Completed nominations should be submitted to our office, along with pictures of the property and a map. The pictures should show both the exterior and main interior spaces of a building. A nomination for a historic district only needs pictures of the exteriors of buildings.

Once a nomination form is completed, it is reviewed by the State Review Board. The board meets three times a year and is composed of architects, archaeologists, historians, and planners from around the state. After the board approves a nomination it is sent to the National Park Service for official listing in the National Register.

 

Members of the Wyoming State Review Board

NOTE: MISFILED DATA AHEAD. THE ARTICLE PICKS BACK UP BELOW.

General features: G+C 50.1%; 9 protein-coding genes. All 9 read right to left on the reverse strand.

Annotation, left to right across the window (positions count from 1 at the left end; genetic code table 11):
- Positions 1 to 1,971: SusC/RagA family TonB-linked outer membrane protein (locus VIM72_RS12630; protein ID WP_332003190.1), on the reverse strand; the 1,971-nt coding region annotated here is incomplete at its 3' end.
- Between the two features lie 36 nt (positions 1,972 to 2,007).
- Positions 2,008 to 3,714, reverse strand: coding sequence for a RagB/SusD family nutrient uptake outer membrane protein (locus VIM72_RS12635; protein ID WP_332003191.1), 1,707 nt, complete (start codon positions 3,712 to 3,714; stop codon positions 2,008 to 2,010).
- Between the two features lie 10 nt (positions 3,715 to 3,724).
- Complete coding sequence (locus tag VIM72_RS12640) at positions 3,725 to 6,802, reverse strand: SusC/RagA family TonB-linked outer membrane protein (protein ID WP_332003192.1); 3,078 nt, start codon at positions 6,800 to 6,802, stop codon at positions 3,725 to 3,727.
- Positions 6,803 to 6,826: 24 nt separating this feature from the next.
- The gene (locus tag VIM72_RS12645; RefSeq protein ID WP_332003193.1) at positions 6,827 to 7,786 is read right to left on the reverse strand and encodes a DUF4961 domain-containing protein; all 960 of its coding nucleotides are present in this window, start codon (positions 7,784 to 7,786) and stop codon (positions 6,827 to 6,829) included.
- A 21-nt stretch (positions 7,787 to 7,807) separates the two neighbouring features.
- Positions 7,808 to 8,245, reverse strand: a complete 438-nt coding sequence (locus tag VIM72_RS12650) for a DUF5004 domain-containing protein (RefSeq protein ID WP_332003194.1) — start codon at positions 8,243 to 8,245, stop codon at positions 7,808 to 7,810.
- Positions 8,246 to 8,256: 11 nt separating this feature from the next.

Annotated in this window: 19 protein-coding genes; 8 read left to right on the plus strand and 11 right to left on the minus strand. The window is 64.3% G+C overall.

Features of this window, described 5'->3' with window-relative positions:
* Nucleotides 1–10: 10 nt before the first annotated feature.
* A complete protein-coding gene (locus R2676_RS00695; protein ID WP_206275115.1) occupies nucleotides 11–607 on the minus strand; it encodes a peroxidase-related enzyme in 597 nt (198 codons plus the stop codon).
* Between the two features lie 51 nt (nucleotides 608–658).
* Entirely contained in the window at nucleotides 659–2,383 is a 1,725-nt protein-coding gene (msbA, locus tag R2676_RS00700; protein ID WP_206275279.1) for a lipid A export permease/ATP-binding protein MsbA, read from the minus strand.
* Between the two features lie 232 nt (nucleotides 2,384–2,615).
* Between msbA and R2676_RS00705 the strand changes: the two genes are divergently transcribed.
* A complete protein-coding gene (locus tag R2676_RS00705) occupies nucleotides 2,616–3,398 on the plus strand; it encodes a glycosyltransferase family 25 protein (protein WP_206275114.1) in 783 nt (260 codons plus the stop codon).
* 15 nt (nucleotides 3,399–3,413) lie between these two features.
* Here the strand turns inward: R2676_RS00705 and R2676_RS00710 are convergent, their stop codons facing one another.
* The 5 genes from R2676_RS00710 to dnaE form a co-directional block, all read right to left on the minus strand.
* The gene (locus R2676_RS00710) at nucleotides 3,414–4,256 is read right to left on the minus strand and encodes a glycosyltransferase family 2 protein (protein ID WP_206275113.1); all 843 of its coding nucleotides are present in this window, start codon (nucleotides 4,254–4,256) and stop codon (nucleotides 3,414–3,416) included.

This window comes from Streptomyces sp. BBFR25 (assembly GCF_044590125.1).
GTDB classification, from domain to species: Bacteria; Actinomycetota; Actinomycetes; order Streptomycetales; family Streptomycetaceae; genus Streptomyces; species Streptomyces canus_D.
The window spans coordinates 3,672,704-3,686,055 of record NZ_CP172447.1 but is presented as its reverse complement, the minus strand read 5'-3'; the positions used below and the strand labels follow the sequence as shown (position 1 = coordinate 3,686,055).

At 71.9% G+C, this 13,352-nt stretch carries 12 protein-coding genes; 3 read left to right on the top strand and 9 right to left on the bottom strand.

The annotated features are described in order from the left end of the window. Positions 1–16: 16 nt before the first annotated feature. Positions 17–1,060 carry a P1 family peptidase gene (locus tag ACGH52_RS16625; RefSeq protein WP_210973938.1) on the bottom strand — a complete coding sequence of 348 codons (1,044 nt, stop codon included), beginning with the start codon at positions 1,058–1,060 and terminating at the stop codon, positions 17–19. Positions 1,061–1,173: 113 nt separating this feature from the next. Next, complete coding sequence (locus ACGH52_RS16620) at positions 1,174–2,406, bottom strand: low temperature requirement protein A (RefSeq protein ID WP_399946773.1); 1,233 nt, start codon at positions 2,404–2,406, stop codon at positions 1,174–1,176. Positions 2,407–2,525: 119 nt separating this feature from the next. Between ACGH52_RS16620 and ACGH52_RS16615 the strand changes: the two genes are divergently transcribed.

Travis Beckwith, Historian, Cheyenne

Randy Byers, Architect, Cheyenne

Jim Davis, City Planner, Evanston

Kurt Dubbe, Architect, Jackson

Dudley Gardner, Archaeologist, Rock Springs

Art Kidwell, Historian, Clark

Mary Lou Larson, Archaeologist, Laramie

Ann Noble, Historian, Cora

Do Palma, City Planner, Cheyenne

Larry Todd, Archaeologist, Meeteetse

 


Criteria for National Register

Brian Beadles
Historic Preservation Specialist
(307) 777-8594

 

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The National Register's standards for evaluating the significance of properties were developed to recognize the accomplishments of all peoples who have made a significant contribution to our country's history and heritage. The criteria are designed to guide State and local governments, Federal agencies, and others in evaluating potential entries in the National Register.

 

Criteria for Evaluation